HOGA KUSTEN, Sweden - Volvo Truck Corporation has introduced its most powerful truck engine ever - the 16.1-litre D16C, available in either a 550- or 610-horsepower rating in the company's latest Euro...
MORE POWER: The horsepower war is expected to continue and Volvo is very much involved.
HOGA KUSTEN, Sweden – Volvo Truck Corporation has introduced its most powerful truck engine ever – the 16.1-litre D16C, available in either a 550- or 610-horsepower rating in the company’s latest European truck – the FH16.
But North American customers will have to wait to see when the new engine will be available on this side of the pond. Volvo officials have confirmed the engine will be introduced in North America, but have not yet specified when. Lennart Langervik, program manager, says the D16C is capable of fitting into a VN in its current form but in order to meet EPA emission standards, the engine would first have to be equipped with EGR or another form of emission-reducing technology. Even so, he says EGR can be added to the engine to make it EPA-compliant.
“We have prepared this engine for the future,” says Langervik.
The introduction of the D16C is the result of more than 50,000 engineering hours and 20,000 hours of test-driving. During development, the company drew from the successes of its past engines, the D9 and D12 while “making improvements wherever we could find them,” says Langervik.
Because of its high horsepower and torque output (2,500 Nm or 1,844 ft.lbs. in the 550 and 2,800 Nm or 2,065 ft.lbs. in the 610), Volvo dedicated much attention to considerations such as heat dissipation and noise and vibration reductions.
The result is a completely new engine that shares only one component with Volvo’s previous 16-litre engine, the D16B.
“The only component that the new engine shares with its predecessor is its main bearing screws, while in terms of design concept, all that these two engine generations have in common is their cylinder bore and stroke. Everything else is new,” says Langervik.
The D16C also weighs in at 100kg less than its predecessor, thanks in part to a weight-optimized camshaft. The lower weight comes despite the fact the new engine produces 90 hp more than the D16B. The total dry weight of the D16C is 1,270 kg, making it among the lightest 16-litre heavy-duty truck engines on the market.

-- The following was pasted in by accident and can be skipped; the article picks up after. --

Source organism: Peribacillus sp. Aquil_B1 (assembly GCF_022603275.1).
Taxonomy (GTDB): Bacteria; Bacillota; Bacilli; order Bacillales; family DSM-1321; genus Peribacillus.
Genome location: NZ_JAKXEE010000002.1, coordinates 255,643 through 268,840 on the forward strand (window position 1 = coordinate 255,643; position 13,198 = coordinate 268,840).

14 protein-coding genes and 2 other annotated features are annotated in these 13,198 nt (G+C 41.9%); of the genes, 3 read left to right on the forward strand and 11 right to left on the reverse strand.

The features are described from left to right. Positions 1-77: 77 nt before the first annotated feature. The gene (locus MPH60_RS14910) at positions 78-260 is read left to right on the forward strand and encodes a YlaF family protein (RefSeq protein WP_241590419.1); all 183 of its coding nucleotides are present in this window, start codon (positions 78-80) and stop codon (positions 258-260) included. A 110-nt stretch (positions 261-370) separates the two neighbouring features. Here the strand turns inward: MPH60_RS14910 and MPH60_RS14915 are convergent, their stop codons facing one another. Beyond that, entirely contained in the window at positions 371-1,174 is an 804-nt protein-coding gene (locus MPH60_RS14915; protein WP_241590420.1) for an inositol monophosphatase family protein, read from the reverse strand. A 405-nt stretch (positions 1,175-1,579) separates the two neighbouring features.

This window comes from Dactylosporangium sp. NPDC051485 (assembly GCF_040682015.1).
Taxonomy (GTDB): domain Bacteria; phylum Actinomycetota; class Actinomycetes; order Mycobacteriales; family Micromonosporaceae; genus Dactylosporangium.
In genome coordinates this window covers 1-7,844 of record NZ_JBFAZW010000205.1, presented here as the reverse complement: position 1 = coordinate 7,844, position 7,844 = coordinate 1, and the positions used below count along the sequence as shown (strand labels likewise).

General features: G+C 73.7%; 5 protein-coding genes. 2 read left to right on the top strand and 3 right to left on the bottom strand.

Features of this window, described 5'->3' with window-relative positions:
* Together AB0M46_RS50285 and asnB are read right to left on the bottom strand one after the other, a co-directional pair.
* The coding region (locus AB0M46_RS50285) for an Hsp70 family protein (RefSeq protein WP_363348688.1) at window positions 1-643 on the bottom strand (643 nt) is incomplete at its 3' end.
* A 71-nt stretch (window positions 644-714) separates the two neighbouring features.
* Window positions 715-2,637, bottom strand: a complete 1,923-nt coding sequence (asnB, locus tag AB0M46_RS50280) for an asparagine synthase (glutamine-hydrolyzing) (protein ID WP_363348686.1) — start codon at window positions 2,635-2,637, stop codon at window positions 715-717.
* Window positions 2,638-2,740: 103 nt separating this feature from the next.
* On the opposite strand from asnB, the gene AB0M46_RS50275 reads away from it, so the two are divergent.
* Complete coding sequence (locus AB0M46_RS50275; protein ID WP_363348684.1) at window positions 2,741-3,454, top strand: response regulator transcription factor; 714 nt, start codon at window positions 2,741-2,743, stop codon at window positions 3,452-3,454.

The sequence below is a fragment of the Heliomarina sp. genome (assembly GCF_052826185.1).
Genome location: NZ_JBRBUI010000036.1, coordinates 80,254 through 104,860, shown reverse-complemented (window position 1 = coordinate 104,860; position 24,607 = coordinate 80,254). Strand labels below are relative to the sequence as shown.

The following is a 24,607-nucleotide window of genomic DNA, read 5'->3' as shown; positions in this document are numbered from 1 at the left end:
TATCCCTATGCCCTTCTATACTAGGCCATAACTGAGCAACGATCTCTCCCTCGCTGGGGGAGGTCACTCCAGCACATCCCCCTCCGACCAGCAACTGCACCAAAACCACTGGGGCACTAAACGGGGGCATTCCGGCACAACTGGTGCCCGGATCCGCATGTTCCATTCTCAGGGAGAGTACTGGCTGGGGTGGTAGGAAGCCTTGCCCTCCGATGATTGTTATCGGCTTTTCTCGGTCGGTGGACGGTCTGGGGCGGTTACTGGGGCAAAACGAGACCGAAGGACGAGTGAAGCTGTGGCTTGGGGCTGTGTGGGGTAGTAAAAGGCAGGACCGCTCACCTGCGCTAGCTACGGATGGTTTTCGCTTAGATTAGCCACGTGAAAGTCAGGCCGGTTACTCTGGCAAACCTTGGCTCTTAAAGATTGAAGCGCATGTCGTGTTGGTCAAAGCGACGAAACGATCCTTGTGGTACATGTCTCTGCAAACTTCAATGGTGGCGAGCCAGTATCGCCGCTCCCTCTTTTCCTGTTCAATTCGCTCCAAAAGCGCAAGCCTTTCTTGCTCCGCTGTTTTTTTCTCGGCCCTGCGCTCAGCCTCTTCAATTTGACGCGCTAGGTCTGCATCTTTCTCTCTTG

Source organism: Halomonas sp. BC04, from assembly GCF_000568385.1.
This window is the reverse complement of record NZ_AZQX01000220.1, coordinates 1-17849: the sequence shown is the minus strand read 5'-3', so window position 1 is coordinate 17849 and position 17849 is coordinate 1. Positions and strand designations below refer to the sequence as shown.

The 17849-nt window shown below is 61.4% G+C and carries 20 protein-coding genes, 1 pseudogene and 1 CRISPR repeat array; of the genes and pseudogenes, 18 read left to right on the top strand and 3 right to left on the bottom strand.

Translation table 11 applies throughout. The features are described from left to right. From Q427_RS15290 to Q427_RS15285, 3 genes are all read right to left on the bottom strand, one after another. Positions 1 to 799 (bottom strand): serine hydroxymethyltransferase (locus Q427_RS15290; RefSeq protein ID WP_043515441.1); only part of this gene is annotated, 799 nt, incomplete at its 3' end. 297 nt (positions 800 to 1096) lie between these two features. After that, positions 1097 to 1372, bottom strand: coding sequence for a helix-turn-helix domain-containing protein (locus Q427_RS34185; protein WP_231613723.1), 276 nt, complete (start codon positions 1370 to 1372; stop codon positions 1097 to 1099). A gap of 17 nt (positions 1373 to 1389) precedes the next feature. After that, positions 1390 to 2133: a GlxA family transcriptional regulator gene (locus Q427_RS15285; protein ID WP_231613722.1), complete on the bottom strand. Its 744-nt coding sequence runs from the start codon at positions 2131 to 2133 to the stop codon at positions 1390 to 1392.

In addition to its lighter weight, there are other advantages as well, says Langervik, most notably a smooth, quiet ride in the cab.
“We have worked with a lot of areas to get the noise down,” he says.
Drivers will also notice steady power, even on long uphill grades which are common in Europe – and Canada too, for that matter.
“The driver should feel that the power is always there. When the engine operates within its maximum torque band and the accelerator is floored, 90 per cent of the engine’s torque is delivered within two seconds,” explains Langervik.
“This engine not only has the power to haul heavy loads uphill. It also has the power to brake a heavily loaded rig on downhill gradients – a vital consideration in order to be able to maintain a high average speed without compromising on safety.”
Volvo’s patented engine brake – offering 380 kW (510 hp) of stopping power – is available on the D16C.
Like Volvo’s previous 16-litre engine, the transmission and timing gears are located at the rear of the engine, another way to reduce in-cab noise.
But servicing the transmission doesn’t take longer despite its location at the back of the engine, says Langervik.
“Today, we almost never have to go into the transmission,” he says. “But time to service is pretty much the same…when working (on a transmission) in the front you have to take away the whole cooling package.”
Locating the transmission, timing gears and power take-off (PTO) at the rear of the engine also allows for a more efficient cooling system at the front.
“The larger the engine, the more important this cooling ability. The new D16C can handle truly demanding operations in extremely warm climates without getting hot,” Langervik says, adding it can operate at temperatures of up to 48 C without suffering a loss of horsepower.
Service intervals on the D16C have been extended to 90,000 km, which has resulted in a lower operating cost for the inline, six cylinder engine, Langervik says. It’s also more fuel-efficient than Volvo’s previous 16-litre engine, thanks to an improved combustion process, he adds.
Other features of the new engine include a robust cylinder block with a re-inforcement frame bolted to the block bottom, and a one-piece cylinder head with four valves per cylinder. There’s also a vibration damper on the camshaft to further reduce noise and vibrations.
And a new oil system has been adopted which provides better heat dissipation to the engine oil, according to Langervik.
When the D16C hits the European market in the fall, Langervik is confident it will be the engine of choice.
“I’m totally convinced that this engine is a leader in this segment,” he says.